On June 25, 1947, I made a suggestion which I think had the support of many hon. members in all parts of the house. My suggestion was that we should sit continuously from one o'clock in the afternoon until seven o'clock at night. That suggestion was thrown out toward the end of the session so that we could deal with it and with other related problems at the next session. I think some twenty-seven different suggestions were made about changing the procedure and rules of the house.

As Your Honour knows, last year we set up a small but informal committee in an effort to iron out some of the difficulties which were bothering hon. members and which should be ironed out if there was to be unanimity as to the method of carrying on the business of the house. While some of us at that time were not in agreement with the original suggestion of seven to ten o'clock instead of eight to eleven, the view seemed to prevail that if we could not get something better, we might take that suggestion as it was.

Now the suggestion of the motion before us is seven-thirty to ten-thirty.

I am still of the opinion that this house should appoint a small committee, not to deal with all the ramifications of rules and house procedure, because again the discussions would go on until the end of the session, but to deal only with this question of house sittings. I hope that that will meet with the approval of the hon. member for Winnipeg North Centre. It should not take more than a day or two. Let us do this in the proper way. The committee could then come back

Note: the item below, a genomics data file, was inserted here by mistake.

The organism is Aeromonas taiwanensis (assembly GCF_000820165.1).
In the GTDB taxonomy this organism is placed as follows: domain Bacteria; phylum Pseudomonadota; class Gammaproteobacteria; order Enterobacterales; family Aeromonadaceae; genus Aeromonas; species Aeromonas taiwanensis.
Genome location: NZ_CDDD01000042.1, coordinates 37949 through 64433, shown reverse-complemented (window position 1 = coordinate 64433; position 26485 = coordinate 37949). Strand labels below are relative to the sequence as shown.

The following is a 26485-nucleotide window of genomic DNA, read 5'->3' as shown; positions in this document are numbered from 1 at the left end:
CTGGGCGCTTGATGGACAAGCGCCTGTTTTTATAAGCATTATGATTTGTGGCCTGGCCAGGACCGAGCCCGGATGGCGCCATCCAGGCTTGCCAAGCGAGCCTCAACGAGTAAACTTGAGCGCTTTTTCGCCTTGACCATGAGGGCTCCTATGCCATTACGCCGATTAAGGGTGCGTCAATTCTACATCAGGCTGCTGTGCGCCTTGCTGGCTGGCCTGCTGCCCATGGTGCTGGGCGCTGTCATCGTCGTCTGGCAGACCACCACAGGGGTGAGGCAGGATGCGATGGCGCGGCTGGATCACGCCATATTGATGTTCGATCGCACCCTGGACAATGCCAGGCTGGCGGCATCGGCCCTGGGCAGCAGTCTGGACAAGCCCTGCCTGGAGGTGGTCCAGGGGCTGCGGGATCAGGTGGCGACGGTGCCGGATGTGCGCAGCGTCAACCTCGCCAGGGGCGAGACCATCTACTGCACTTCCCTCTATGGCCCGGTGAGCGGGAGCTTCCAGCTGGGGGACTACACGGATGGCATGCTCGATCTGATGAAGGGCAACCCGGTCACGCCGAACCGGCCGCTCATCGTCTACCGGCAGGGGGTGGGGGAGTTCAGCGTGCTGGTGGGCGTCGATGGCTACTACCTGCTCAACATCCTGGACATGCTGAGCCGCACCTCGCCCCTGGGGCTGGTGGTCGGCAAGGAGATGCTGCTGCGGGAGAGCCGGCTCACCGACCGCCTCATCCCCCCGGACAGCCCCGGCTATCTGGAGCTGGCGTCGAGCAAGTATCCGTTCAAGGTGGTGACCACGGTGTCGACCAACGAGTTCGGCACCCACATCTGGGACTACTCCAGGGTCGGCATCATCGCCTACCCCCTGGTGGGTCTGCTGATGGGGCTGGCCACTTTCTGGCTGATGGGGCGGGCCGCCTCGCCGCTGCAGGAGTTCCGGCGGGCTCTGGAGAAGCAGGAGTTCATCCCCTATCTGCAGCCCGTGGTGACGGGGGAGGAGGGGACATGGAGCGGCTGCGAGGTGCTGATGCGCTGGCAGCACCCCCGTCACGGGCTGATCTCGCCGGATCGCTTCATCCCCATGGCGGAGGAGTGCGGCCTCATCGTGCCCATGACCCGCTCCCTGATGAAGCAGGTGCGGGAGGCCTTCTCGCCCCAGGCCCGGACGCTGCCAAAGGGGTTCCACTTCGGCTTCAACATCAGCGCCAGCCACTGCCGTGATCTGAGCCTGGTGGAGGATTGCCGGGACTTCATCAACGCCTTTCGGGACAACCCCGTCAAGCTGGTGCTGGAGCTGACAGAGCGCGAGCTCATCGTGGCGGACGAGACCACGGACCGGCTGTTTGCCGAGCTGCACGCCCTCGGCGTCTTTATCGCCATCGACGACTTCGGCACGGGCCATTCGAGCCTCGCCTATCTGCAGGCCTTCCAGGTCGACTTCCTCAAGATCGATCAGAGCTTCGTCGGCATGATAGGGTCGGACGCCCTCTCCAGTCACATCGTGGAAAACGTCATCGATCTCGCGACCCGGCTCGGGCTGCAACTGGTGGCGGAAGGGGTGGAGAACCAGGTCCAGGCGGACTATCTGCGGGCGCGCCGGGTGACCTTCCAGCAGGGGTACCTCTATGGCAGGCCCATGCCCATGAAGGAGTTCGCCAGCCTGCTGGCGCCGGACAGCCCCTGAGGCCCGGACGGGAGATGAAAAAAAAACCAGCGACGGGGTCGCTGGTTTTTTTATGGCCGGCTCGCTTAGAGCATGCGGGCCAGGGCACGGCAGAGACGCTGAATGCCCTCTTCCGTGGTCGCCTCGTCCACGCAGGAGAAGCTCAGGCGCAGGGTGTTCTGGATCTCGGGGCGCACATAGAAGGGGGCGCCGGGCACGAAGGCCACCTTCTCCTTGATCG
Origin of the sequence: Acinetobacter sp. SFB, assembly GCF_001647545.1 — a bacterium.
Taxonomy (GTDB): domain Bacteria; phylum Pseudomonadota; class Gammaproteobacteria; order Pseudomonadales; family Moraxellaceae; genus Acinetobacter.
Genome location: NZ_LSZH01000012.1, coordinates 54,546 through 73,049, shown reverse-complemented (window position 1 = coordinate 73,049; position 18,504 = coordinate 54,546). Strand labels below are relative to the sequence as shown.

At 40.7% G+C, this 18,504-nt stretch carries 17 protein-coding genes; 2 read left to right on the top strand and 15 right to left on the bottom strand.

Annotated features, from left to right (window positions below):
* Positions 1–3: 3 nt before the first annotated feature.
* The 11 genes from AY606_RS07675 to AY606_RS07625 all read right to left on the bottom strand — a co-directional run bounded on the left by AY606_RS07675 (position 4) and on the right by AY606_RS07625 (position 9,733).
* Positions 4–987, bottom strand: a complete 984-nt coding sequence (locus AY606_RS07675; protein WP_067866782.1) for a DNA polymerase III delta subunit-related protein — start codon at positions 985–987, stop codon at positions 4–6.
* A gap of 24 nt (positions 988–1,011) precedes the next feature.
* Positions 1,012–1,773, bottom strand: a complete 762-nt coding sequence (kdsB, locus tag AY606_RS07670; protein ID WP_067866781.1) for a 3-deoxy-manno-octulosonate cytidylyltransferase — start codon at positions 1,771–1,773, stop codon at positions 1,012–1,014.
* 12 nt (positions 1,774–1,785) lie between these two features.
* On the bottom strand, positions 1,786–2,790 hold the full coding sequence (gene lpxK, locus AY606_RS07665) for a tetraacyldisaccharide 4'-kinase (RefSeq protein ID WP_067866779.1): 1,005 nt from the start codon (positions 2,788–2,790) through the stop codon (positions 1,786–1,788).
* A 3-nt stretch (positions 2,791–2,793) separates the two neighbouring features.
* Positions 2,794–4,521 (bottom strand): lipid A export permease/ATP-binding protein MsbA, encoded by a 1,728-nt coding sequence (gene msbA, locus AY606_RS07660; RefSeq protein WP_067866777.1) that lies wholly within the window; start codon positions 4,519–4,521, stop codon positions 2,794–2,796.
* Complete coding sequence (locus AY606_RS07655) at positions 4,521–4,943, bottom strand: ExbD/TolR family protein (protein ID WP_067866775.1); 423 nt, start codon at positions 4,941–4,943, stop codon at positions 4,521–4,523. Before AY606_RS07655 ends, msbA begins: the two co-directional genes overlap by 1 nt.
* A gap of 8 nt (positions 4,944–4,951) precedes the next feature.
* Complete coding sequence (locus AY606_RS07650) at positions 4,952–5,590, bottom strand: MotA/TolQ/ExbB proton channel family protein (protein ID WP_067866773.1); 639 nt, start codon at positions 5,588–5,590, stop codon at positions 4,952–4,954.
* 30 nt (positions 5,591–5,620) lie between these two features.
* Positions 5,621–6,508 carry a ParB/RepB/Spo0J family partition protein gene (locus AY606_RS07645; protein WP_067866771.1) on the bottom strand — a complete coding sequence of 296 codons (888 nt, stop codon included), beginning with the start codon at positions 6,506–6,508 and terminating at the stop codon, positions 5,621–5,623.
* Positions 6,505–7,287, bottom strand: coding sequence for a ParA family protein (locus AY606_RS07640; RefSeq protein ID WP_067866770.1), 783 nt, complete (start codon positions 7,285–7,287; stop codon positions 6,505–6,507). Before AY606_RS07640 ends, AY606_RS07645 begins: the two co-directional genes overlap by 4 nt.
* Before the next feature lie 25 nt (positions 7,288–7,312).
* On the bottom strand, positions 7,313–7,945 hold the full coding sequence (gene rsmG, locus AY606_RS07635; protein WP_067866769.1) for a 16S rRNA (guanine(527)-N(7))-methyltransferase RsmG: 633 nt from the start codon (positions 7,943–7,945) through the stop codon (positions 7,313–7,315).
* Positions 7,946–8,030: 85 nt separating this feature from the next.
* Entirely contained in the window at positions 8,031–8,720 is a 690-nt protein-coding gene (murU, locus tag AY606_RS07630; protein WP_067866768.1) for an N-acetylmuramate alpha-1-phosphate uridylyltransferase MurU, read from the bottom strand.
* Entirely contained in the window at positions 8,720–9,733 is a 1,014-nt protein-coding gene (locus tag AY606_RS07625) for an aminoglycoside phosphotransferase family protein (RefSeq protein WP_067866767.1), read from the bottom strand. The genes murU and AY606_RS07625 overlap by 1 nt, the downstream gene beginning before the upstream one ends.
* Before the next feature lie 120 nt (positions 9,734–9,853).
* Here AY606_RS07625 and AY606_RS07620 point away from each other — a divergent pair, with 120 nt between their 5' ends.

to the House of Commons with something which would meet with general approval.

Certainly the present hours are too long. Hon. members cannot be expected to sit here year in and year out until eleven o'clock at night, when they start their work at nine in the morning. I think we would be regarded by the public as a sensible assembly if we changed the hours so that they would be more humane and tolerable to the average member. The committee could be set up at once, and perhaps before the end of this week we could arrive at some decision. It may be a decision for seven-thirty to ten-thirty, but I am not so sure that those hours meet with general approval. I suggest the immediate appointment of such a committee.

Topic:   MOTION TO CHANGE HOURS OF EVENING SITTINGS TO 7.30-10.30 DURING DEBATE ON ADDRESS
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February 22, 1949